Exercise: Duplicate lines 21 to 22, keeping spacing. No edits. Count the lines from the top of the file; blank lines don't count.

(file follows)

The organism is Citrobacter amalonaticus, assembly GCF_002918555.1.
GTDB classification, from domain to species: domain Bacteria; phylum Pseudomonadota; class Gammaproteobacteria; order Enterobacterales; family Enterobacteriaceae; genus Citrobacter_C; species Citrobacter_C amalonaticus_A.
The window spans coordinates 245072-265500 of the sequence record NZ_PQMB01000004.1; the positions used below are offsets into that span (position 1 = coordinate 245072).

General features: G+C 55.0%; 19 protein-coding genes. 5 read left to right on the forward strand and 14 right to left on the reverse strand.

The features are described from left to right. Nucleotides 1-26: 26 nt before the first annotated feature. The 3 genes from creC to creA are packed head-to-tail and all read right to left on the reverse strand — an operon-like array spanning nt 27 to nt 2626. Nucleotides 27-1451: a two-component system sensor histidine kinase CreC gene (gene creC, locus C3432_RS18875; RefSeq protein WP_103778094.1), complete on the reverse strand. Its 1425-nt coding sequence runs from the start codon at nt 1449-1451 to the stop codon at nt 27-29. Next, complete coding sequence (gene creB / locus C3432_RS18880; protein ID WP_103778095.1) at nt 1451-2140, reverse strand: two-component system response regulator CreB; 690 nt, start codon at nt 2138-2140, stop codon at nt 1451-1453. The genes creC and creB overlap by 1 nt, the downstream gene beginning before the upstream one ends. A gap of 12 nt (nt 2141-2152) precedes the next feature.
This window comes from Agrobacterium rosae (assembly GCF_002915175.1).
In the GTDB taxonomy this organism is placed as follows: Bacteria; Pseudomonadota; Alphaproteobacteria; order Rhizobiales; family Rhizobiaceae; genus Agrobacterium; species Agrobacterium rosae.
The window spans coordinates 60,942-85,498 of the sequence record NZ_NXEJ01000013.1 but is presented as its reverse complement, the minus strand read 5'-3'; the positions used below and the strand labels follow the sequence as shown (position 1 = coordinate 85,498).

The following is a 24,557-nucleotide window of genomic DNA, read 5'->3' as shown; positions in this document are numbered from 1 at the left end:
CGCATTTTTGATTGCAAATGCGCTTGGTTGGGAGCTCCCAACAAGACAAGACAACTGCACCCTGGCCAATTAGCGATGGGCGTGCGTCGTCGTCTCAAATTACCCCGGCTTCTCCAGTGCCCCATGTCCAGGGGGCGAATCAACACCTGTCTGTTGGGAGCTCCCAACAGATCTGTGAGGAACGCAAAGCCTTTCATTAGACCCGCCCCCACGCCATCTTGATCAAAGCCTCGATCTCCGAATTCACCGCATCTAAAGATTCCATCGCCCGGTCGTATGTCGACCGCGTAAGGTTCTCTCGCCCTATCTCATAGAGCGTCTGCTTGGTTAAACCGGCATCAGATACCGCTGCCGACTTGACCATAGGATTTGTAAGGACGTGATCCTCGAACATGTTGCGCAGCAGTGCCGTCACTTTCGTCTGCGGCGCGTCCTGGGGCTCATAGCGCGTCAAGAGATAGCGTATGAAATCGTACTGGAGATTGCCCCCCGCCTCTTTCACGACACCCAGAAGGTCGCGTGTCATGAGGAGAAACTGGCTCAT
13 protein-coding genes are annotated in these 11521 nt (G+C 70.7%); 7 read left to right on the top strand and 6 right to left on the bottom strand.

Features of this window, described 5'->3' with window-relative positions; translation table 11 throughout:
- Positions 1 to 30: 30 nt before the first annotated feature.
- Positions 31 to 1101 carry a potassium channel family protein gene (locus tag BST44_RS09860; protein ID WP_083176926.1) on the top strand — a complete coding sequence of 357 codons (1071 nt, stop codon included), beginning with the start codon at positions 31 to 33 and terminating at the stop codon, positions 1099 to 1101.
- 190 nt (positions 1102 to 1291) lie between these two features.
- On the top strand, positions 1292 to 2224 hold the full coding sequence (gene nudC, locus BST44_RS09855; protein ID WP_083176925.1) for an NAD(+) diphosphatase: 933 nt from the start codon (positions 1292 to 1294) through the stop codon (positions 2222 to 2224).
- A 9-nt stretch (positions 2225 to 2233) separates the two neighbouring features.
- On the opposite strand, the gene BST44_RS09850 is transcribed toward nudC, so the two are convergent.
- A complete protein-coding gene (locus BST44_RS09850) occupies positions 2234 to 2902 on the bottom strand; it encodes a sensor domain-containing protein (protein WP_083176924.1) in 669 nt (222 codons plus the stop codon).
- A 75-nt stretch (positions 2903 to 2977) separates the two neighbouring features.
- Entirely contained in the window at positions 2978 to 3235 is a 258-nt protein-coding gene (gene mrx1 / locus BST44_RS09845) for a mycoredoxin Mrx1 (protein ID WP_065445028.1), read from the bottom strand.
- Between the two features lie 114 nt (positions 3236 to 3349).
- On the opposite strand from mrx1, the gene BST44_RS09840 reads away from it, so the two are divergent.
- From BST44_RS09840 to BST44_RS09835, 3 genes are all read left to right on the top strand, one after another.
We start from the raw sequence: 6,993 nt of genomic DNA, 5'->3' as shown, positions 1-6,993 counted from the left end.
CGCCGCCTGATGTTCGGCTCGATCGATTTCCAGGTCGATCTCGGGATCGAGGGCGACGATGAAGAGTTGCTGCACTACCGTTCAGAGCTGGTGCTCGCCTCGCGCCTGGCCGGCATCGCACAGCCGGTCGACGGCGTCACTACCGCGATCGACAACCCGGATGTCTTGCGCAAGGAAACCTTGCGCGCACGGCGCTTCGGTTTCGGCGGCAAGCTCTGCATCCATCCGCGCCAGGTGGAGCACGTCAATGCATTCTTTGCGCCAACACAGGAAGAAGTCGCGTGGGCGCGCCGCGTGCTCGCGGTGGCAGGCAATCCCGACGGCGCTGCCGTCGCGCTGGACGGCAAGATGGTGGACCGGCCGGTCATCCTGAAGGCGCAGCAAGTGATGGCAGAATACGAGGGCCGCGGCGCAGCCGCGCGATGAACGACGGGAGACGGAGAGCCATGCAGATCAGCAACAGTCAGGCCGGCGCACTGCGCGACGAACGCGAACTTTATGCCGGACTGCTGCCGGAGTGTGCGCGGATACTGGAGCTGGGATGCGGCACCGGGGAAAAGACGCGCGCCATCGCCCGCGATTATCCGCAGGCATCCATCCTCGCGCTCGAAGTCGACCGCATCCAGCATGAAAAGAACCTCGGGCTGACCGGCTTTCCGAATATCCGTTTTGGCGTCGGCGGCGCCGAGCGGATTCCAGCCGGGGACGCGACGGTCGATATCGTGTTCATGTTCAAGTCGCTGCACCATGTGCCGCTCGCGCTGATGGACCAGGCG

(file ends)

- Entirely contained in the window at positions 2978 to 3235 is a 258-nt protein-coding gene (gene mrx1 / locus BST44_RS09845) for a mycoredoxin Mrx1 (protein ID WP_065445028.1), read from the bottom strand.
- Between the two features lie 114 nt (positions 3236 to 3349).